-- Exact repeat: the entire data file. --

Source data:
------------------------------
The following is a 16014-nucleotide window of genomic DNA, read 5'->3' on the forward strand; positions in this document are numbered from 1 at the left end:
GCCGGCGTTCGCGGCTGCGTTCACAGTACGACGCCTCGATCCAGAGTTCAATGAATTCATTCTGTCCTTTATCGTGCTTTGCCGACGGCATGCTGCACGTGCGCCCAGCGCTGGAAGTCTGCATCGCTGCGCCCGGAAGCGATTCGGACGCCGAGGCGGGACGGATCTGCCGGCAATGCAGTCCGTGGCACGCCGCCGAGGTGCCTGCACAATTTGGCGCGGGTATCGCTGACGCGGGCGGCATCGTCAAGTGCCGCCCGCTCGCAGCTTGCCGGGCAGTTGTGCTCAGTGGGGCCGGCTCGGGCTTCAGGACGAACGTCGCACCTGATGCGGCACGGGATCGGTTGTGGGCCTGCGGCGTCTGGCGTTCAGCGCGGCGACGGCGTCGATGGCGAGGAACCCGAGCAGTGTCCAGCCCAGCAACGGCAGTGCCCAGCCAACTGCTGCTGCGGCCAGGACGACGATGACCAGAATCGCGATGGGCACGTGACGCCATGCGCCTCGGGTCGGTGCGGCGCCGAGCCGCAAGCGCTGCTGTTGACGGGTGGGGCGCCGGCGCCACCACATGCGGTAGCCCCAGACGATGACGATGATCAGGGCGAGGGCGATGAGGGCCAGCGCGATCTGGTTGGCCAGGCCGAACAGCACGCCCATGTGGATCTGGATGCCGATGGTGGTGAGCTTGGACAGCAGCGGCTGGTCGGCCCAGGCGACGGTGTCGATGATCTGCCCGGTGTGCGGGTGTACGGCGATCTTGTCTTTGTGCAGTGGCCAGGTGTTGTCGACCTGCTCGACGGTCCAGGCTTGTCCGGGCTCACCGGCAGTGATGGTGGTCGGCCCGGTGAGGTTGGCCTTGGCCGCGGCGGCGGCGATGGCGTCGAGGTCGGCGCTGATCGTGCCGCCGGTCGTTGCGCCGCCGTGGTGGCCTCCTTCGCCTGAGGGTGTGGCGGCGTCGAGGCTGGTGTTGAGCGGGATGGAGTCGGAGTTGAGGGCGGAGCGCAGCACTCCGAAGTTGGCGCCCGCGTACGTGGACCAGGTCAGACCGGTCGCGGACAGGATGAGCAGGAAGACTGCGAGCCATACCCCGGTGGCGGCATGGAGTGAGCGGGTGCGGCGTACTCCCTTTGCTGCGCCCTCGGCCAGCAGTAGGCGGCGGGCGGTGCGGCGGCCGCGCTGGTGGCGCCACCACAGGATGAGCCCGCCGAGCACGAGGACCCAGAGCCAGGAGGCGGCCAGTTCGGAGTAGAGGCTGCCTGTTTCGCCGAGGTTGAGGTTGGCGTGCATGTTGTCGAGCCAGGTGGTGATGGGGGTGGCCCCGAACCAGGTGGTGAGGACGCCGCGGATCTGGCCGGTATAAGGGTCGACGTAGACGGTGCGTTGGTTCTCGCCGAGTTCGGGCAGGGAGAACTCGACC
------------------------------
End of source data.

The following is a 16014-nucleotide window of genomic DNA, read 5'->3' on the forward strand; positions in this document are numbered from 1 at the left end:
GCCGGCGTTCGCGGCTGCGTTCACAGTACGACGCCTCGATCCAGAGTTCAATGAATTCATTCTGTCCTTTATCGTGCTTTGCCGACGGCATGCTGCACGTGCGCCCAGCGCTGGAAGTCTGCATCGCTGCGCCCGGAAGCGATTCGGACGCCGAGGCGGGACGGATCTGCCGGCAATGCAGTCCGTGGCACGCCGCCGAGGTGCCTGCACAATTTGGCGCGGGTATCGCTGACGCGGGCGGCATCGTCAAGTGCCGCCCGCTCGCAGCTTGCCGGGCAGTTGTGCTCAGTGGGGCCGGCTCGGGCTTCAGGACGAACGTCGCACCTGATGCGGCACGGGATCGGTTGTGGGCCTGCGGCGTCTGGCGTTCAGCGCGGCGACGGCGTCGATGGCGAGGAACCCGAGCAGTGTCCAGCCCAGCAACGGCAGTGCCCAGCCAACTGCTGCTGCGGCCAGGACGACGATGACCAGAATCGCGATGGGCACGTGACGCCATGCGCCTCGGGTCGGTGCGGCGCCGAGCCGCAAGCGCTGCTGTTGACGGGTGGGGCGCCGGCGCCACCACATGCGGTAGCCCCAGACGATGACGATGATCAGGGCGAGGGCGATGAGGGCCAGCGCGATCTGGTTGGCCAGGCCGAACAGCACGCCCATGTGGATCTGGATGCCGATGGTGGTGAGCTTGGACAGCAGCGGCTGGTCGGCCCAGGCGACGGTGTCGATGATCTGCCCGGTGTGCGGGTGTACGGCGATCTTGTCTTTGTGCAGTGGCCAGGTGTTGTCGACCTGCTCGACGGTCCAGGCTTGTCCGGGCTCACCGGCAGTGATGGTGGTCGGCCCGGTGAGGTTGGCCTTGGCCGCGGCGGCGGCGATGGCGTCGAGGTCGGCGCTGATCGTGCCGCCGGTCGTTGCGCCGCCGTGGTGGCCTCCTTCGCCTGAGGGTGTGGCGGCGTCGAGGCTGGTGTTGAGCGGGATGGAGTCGGAGTTGAGGGCGGAGCGCAGCACTCCGAAGTTGGCGCCCGCGTACGTGGACCAGGTCAGACCGGTCGCGGACAGGATGAGCAGGAAGACTGCGAGCCATACCCCGGTGGCGGCATGGAGTGAGCGGGTGCGGCGTACTCCCTTTGCTGCGCCCTCGGCCAGCAGTAGGCGGCGGGCGGTGCGGCGGCCGCGCTGGTGGCGCCACCACAGGATGAGCCCGCCGAGCACGAGGACCCAGAGCCAGGAGGCGGCCAGTTCGGAGTAGAGGCTGCCTGTTTCGCCGAGGTTGAGGTTGGCGTGCATGTTGTCGAGCCAGGTGGTGATGGGGGTGGCCCCGAACCAGGTGGTGAGGACGCCGCGGATCTGGCCGGTATAAGGGTCGACGTAGACGGTGCGTTGGTTCTCGCCGAGTTCGGGCAGGGAGAACTCGACC